39 Douglas, Ann, Terrible Honesty: Mongrel Manhattan in the 1920s (New York, 1995)Google Scholar, 6; Horace M. Kallen, “Democracy versus the Melting Pot,” The Nation, 18 Feb. 1915, 190–94, 25 Feb. 1915, 217–20; Bourne, Randolph, “Trans-national America,” Atlantic Monthly 118/2591 (July 1916), 8697Google Scholar; Alain Locke, Race Contacts and Interracial Relations, quoted in Louis Menand, Metaphysical Club, 398.

40 On the fundamentalist–modernist controversy see Marsden, George M., Fundamentalism in American Culture, 2nd edn (New York, 2006)Google Scholar.

41 On anti-Protestant dissenters’ largely ineffectual attempts to establish civil liberties in law see Rabban, David M., Free Speech in Its Forgotten Years (New York, 1997)Google Scholar; Eric Schmidt, Leigh, Heaven's Bride: The Unprintable Life of Ida C. Craddock, American Mystic, Scholar, Sexologist, Martyr, and Madwoman (New York, 2010)Google Scholar. On the development of civil liberties law in the 1920s and thereafter see Johnson, Donald, The Challenge to American Freedoms: World War I and the Rise of the American Civil Liberties Union (Lexington, 1963), 125–48Google Scholar; Cortner, Richard C., The Supreme Court and the Second Bill of Rights: The Fourteenth Amendment and the Nationalization of Civil Liberties (Madison, 1981), 311Google Scholar, 38–62. For a wider consideration on the role of law as a site of religious contestation see Sehat, The Myth of American Religious Freedom; Fallers Sullivan, Winnifred, The Impossibility of Religious Freedom, new edn (Princeton, 2011)Google Scholar; Wenger, Tisa, We Have a Religion: The 1920s Pueblo Indian Dance Controversy and American Religious Freedom (Chapel Hill, 2009)CrossRefGoogle Scholar; Wenger, Tisa, Religious Freedom: The Contested History of a Founding Ideal (Chapel Hill, 2017)CrossRefGoogle Scholar; Barringer Gordon, Sarah, Spirit of the Law: Religious Voices and the Constitution in Modern America (Cambridge, 2010)Google Scholar.

42 Samuel D. Warren and Louis D. Brandeis, “The Right to Privacy,” Harvard Law Review 4/5 (Dec. 1890), 193–220, at 193.

43 On the role of Protestant separatists see Leah Weinryb Grohsgal, “Reinventing Civil Liberties: Religious Groups, Organized Litigation, and the Rights Revolution” (unpublished Ph.D. thesis, Emory University, 2011).

44 United States v. Carolene Products Co. (1938), 304 U.S. 144 (1938) at 152 note 4.

45 Cantwell v. Connecticut 310 U.S. 296 (1940) at 310.

46 Everson v. Board of Education, 333 U.S. 1 (1947). On Black's Baptist background see Kruse, Kevin M., One Nation under God: How Corporate America Invented Christian America (New York, 2015)Google Scholar, 180.

47 Eisenhower's speech is printed in the New York Times, 23 Dec. 1952, 1, 16, at 16. On the Catholic and liberal Protestant concerns about secularism, see K. Healan Gaston, “Demarcating Democracy: Liberal Catholics, Protestants, and the Discourse of Secularism,” in Schmidt and Promey, American Religious Liberalism, 337–58, esp. 343–7, 351–4.

48 For an exhaustive account of intellectuals in these years see Pells, Richard H., The Liberal Mind in a Conservative Age: American Intellectuals in the 1940s and 1950s (New York, 1985)Google Scholar. Some of these Jewish intellectuals would later become neoconservatives, resisting the cultural forces that they had championed in an earlier era. But their later positions do not change their earlier role. On the neoconservatives see Hartman, Andrew, A War for the Soul of America: A History of the Culture Wars (Chicago, 2015), 3869CrossRefGoogle Scholar.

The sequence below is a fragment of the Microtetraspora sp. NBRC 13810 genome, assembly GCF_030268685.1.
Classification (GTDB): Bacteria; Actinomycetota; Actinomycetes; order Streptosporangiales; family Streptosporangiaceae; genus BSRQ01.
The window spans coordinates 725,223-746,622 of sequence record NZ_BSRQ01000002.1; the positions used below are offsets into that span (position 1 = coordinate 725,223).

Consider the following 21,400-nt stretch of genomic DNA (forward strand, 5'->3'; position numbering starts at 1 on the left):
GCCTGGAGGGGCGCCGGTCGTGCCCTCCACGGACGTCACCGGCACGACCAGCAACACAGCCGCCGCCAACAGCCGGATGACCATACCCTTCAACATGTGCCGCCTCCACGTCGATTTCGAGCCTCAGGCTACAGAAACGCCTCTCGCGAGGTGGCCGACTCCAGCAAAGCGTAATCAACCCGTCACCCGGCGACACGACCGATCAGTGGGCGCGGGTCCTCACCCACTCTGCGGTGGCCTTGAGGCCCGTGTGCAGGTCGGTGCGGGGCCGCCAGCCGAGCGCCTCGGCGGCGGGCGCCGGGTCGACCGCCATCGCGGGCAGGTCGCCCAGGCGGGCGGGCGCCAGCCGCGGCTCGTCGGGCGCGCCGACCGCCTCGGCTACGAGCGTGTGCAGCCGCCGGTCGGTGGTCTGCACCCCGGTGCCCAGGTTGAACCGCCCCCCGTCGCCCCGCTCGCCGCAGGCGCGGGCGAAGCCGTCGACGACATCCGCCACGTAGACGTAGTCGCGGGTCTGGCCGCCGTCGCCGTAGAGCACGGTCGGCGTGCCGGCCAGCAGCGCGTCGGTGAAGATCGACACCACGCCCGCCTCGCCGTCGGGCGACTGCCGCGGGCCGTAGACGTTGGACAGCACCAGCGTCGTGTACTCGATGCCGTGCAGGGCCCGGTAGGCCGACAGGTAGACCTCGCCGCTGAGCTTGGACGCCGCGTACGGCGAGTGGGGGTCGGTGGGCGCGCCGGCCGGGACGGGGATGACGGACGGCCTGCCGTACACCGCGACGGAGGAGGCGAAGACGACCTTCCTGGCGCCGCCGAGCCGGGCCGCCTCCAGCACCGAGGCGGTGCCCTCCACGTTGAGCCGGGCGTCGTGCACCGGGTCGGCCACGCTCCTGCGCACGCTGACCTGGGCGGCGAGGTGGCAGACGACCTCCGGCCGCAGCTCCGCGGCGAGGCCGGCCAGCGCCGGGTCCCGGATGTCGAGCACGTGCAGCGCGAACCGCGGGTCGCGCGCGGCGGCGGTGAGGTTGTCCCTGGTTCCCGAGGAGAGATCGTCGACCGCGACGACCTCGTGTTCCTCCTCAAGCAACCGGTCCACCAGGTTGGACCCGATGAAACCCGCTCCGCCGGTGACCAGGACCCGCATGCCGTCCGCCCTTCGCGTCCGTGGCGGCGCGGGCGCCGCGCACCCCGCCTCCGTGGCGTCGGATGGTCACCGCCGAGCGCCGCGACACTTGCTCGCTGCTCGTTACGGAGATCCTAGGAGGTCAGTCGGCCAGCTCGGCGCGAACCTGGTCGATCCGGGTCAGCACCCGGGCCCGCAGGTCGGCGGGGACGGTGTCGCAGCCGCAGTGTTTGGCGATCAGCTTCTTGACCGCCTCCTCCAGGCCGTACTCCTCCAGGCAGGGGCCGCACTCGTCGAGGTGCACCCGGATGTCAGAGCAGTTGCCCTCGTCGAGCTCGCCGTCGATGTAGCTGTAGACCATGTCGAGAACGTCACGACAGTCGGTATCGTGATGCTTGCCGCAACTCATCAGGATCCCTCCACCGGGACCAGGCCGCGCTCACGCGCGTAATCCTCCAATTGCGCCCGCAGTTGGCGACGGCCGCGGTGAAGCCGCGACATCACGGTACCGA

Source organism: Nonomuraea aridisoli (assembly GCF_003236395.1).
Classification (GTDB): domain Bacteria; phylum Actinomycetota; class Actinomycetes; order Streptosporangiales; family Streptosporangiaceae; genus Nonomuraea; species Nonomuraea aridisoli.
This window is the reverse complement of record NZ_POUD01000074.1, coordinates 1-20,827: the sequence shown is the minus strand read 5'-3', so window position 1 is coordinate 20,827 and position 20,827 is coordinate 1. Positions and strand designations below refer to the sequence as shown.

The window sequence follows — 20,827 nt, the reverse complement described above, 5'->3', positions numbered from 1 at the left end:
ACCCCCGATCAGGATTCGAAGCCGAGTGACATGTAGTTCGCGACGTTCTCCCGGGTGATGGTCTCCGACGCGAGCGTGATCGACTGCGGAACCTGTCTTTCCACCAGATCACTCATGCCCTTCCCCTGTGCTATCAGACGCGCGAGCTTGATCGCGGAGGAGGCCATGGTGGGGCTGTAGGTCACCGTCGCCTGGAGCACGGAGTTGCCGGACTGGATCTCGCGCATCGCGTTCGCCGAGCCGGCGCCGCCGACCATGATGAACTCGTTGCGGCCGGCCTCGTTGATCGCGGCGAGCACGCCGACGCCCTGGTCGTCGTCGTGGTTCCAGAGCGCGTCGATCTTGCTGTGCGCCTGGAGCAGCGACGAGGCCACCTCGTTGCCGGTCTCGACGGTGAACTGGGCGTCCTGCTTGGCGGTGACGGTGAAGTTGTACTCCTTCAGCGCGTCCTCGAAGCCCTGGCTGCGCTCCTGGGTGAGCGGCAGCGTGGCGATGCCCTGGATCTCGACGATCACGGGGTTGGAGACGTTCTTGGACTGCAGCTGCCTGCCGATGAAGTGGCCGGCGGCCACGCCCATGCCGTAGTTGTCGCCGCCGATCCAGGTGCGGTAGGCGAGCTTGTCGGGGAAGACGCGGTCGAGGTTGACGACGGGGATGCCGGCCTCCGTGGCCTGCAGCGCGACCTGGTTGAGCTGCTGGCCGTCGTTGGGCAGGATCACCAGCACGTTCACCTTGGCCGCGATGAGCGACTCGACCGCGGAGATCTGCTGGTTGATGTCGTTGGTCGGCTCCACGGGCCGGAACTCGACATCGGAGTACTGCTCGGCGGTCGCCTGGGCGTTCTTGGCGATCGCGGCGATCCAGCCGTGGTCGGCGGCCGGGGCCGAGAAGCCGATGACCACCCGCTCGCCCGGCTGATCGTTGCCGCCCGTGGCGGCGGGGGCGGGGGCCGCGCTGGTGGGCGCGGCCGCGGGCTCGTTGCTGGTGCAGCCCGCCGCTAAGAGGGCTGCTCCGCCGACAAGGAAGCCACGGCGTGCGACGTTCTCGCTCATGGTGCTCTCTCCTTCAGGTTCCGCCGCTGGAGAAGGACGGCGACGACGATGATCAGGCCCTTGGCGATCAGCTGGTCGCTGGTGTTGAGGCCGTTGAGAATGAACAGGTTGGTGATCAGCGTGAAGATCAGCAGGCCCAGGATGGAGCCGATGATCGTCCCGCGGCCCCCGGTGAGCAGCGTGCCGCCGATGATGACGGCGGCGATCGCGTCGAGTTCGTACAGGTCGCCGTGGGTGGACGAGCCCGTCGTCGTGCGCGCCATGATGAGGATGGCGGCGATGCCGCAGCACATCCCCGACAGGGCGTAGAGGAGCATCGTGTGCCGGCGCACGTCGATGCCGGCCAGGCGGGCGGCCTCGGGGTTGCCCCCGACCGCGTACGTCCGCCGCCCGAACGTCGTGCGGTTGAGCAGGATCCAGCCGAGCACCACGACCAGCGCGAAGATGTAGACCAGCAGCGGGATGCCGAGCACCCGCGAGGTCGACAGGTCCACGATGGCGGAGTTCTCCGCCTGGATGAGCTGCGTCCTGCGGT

49 Torcaso v. Watkins, 367 U.S. 488 (1961); Engel v. Vitale, 370 U.S. 421 (1962); School District of Abington Township v. Schempp, 374 U.S. 203 (1963); United States v. Seeger, 380 U.S. 163 (1965); Griswold v. Connecticut, 381 U.S. 479 (1965); Loving v. Virginia, 388 U.S. 1 (1967); Stanley v. Georgia, 394 U.S. 557 (1969).

50 Munger, Theodore, The Freedom of Faith (Boston, 1883), 24Google Scholar. For a particularly detailed account of liberal Protestants’ embrace of the secularist opinions of the Court see Kruse, One Nation under God, 165–201. On ecumenicals’ sustained attention to outsider perspectives see Hedstrom, Matthew S., The Rise of Liberal Religion: Book Culture and American Spirituality in the Twentieth Century (New York, 2013)Google Scholar.

51 Hollinger puts a particularly fine point on the issue of religious authority in his essay “Christianity and Its American Fate,” 280–303.

52 See Rawls, John, Political Liberalism, expanded edn (New York, 2005)Google Scholar. In much the same way that Rawls's 1971 book A Theory of Justice can be seen as a belated attempt to shore up the presumptions of the mid-twentieth-century welfare state, just as those presumptions were crumbling, so his work on the overlapping consensus and public reason might be seen as the theorization of a political arrangement as that arrangement went into eclipse. For an interpretation of Theory of Justice along these lines see O'Connor, Mike, A Commercial Republic: America's Enduring Debate over Democratic Capitalism (Lawrence, 2014), 163200Google Scholar. For a trenchant discussion of Rawls's Political Liberalism that acknowledges it as a response to the American situation see Peter E. Gordon, “Religion within the Bounds of Democracy Alone: Habermas, Rawls, and the Transatlantic Debate over Public Reason,” in Isaac et al., Worlds of American Intellectual History, 257–279, esp. 276.

53 Hollinger, “After Cloven Tongues,” 36.

54 Hartman, A War for the Soul of America, 1–7. See also, Worthen, olly, Apostles of Reason: The Crisis of Authority in American Evangelicalism (New York, 2014)Google Scholar.

55 Taylor, Charles, A Secular Age (Cambridge, MA, 2007), 506Google Scholar (first quotation), 376 (second quotation); Asad, Talal, Formations of the Secular: Christianity, Islam, Modernity (Stanford, 2003)Google Scholar; Mahmood, Saba, Religious Difference in a Secular Age: A Minority Report (Princeton, 2016)CrossRefGoogle Scholar; Fessenden, Tracy, Culture and Redemption: Religion, Secular, and American Literature (Princeton, 2007)Google Scholar; Carter, Stephen L., The Culture of Disbelief: How American Law and Politics Trivialize Religious Devotion (New York, 1993)Google Scholar; Marsden, George, The Twilight of the American Enlightenment: The 1950s and the Crisis of Liberal Belief (New York, 2014)Google Scholar. For a very helpful analysis of these overlapping trends see Jacques Berlinerblau, “The Crisis in Secular Studies,” Chronicle Review, 8 Sept. 2014, at

56 See especially Fessenden, Culture and Redemption.